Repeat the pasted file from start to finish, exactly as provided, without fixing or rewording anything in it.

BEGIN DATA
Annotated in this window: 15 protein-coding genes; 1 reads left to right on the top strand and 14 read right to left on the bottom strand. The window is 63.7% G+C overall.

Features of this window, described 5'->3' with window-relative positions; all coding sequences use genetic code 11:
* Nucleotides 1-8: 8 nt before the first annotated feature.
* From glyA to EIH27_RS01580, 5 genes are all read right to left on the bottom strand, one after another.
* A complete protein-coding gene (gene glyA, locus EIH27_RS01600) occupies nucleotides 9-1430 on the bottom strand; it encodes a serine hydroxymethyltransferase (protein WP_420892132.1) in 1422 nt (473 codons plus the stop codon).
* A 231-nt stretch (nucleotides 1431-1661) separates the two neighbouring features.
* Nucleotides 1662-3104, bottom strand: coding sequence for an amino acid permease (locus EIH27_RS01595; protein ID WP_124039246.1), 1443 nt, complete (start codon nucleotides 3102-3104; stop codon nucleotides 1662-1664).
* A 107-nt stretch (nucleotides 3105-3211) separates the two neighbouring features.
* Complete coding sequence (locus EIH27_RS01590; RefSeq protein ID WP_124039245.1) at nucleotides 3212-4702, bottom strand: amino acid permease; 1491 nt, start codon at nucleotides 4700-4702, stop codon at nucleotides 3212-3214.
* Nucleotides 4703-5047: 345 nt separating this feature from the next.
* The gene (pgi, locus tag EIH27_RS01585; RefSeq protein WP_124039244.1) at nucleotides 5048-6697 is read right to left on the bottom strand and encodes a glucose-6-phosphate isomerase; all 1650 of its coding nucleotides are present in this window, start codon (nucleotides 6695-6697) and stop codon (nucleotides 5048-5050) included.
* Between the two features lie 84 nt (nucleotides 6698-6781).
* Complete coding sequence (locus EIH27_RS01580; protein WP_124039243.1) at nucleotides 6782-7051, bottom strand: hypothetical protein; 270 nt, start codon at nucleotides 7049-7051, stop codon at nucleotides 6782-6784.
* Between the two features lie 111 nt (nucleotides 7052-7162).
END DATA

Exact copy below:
Annotated in this window: 15 protein-coding genes; 1 reads left to right on the top strand and 14 read right to left on the bottom strand. The window is 63.7% G+C overall.

Features of this window, described 5'->3' with window-relative positions; all coding sequences use genetic code 11:
* Nucleotides 1-8: 8 nt before the first annotated feature.
* From glyA to EIH27_RS01580, 5 genes are all read right to left on the bottom strand, one after another.
* A complete protein-coding gene (gene glyA, locus EIH27_RS01600) occupies nucleotides 9-1430 on the bottom strand; it encodes a serine hydroxymethyltransferase (protein WP_420892132.1) in 1422 nt (473 codons plus the stop codon).
* A 231-nt stretch (nucleotides 1431-1661) separates the two neighbouring features.
* Nucleotides 1662-3104, bottom strand: coding sequence for an amino acid permease (locus EIH27_RS01595; protein ID WP_124039246.1), 1443 nt, complete (start codon nucleotides 3102-3104; stop codon nucleotides 1662-1664).
* A 107-nt stretch (nucleotides 3105-3211) separates the two neighbouring features.
* Complete coding sequence (locus EIH27_RS01590; RefSeq protein ID WP_124039245.1) at nucleotides 3212-4702, bottom strand: amino acid permease; 1491 nt, start codon at nucleotides 4700-4702, stop codon at nucleotides 3212-3214.
* Nucleotides 4703-5047: 345 nt separating this feature from the next.
* The gene (pgi, locus tag EIH27_RS01585; RefSeq protein WP_124039244.1) at nucleotides 5048-6697 is read right to left on the bottom strand and encodes a glucose-6-phosphate isomerase; all 1650 of its coding nucleotides are present in this window, start codon (nucleotides 6695-6697) and stop codon (nucleotides 5048-5050) included.
* Between the two features lie 84 nt (nucleotides 6698-6781).
* Complete coding sequence (locus EIH27_RS01580; protein WP_124039243.1) at nucleotides 6782-7051, bottom strand: hypothetical protein; 270 nt, start codon at nucleotides 7049-7051, stop codon at nucleotides 6782-6784.
* Between the two features lie 111 nt (nucleotides 7052-7162).